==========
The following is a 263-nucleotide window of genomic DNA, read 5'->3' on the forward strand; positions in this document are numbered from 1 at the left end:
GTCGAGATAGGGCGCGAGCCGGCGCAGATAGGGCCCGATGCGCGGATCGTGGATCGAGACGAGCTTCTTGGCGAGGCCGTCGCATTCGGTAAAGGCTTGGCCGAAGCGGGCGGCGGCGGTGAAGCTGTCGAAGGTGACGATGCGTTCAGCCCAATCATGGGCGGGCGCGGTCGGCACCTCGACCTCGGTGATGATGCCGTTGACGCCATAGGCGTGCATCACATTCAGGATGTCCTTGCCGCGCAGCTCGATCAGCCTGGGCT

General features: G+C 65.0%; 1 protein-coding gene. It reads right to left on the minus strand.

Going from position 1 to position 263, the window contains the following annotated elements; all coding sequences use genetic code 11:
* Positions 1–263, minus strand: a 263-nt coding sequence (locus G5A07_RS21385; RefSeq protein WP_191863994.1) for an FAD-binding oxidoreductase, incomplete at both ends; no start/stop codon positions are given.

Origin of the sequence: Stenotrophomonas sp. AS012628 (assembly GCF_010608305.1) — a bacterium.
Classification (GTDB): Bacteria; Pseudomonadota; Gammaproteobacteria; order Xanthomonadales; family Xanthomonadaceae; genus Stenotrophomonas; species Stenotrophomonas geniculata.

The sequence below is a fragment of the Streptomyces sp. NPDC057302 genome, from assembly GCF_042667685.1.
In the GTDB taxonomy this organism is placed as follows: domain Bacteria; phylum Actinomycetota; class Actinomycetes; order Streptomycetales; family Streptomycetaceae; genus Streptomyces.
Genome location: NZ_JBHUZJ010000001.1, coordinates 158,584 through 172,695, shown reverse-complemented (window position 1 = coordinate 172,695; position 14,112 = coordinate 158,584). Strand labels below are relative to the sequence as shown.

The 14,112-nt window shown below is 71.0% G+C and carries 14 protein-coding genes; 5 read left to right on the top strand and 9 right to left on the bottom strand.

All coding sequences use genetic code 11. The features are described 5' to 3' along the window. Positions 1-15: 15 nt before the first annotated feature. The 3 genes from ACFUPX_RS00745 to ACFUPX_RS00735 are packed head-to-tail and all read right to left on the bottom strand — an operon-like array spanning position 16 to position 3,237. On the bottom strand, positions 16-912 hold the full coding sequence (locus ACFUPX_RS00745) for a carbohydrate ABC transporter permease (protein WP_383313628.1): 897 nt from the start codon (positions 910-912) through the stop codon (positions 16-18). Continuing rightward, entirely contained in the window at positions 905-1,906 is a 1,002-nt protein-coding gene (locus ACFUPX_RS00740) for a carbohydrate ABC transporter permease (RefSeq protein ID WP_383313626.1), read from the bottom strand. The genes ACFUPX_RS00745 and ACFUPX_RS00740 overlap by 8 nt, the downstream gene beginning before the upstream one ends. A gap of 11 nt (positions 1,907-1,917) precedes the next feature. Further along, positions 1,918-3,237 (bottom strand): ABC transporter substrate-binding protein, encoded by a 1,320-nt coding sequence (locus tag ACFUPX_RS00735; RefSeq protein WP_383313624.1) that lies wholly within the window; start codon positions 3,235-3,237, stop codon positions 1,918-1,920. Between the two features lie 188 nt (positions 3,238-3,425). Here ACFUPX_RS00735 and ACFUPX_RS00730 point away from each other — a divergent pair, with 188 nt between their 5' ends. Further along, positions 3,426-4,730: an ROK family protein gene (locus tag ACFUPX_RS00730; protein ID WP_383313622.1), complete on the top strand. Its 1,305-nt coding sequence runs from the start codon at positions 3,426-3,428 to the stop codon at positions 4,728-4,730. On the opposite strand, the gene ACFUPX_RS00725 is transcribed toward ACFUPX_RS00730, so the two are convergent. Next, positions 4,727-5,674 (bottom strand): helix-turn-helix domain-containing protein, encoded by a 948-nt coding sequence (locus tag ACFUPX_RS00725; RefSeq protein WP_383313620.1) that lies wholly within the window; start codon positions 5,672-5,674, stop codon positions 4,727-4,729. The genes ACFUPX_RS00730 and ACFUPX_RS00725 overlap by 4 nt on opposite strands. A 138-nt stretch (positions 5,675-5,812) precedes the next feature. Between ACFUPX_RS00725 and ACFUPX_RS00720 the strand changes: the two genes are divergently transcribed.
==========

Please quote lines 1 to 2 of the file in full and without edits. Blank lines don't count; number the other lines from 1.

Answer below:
The following is a 263-nucleotide window of genomic DNA, read 5'->3' on the forward strand; positions in this document are numbered from 1 at the left end:
GTCGAGATAGGGCGCGAGCCGGCGCAGATAGGGCCCGATGCGCGGATCGTGGATCGAGACGAGCTTCTTGGCGAGGCCGTCGCATTCGGTAAAGGCTTGGCCGAAGCGGGCGGCGGCGGTGAAGCTGTCGAAGGTGACGATGCGTTCAGCCCAATCATGGGCGGGCGCGGTCGGCACCTCGACCTCGGTGATGATGCCGTTGACGCCATAGGCGTGCATCACATTCAGGATGTCCTTGCCGCGCAGCTCGATCAGCCTGGGCT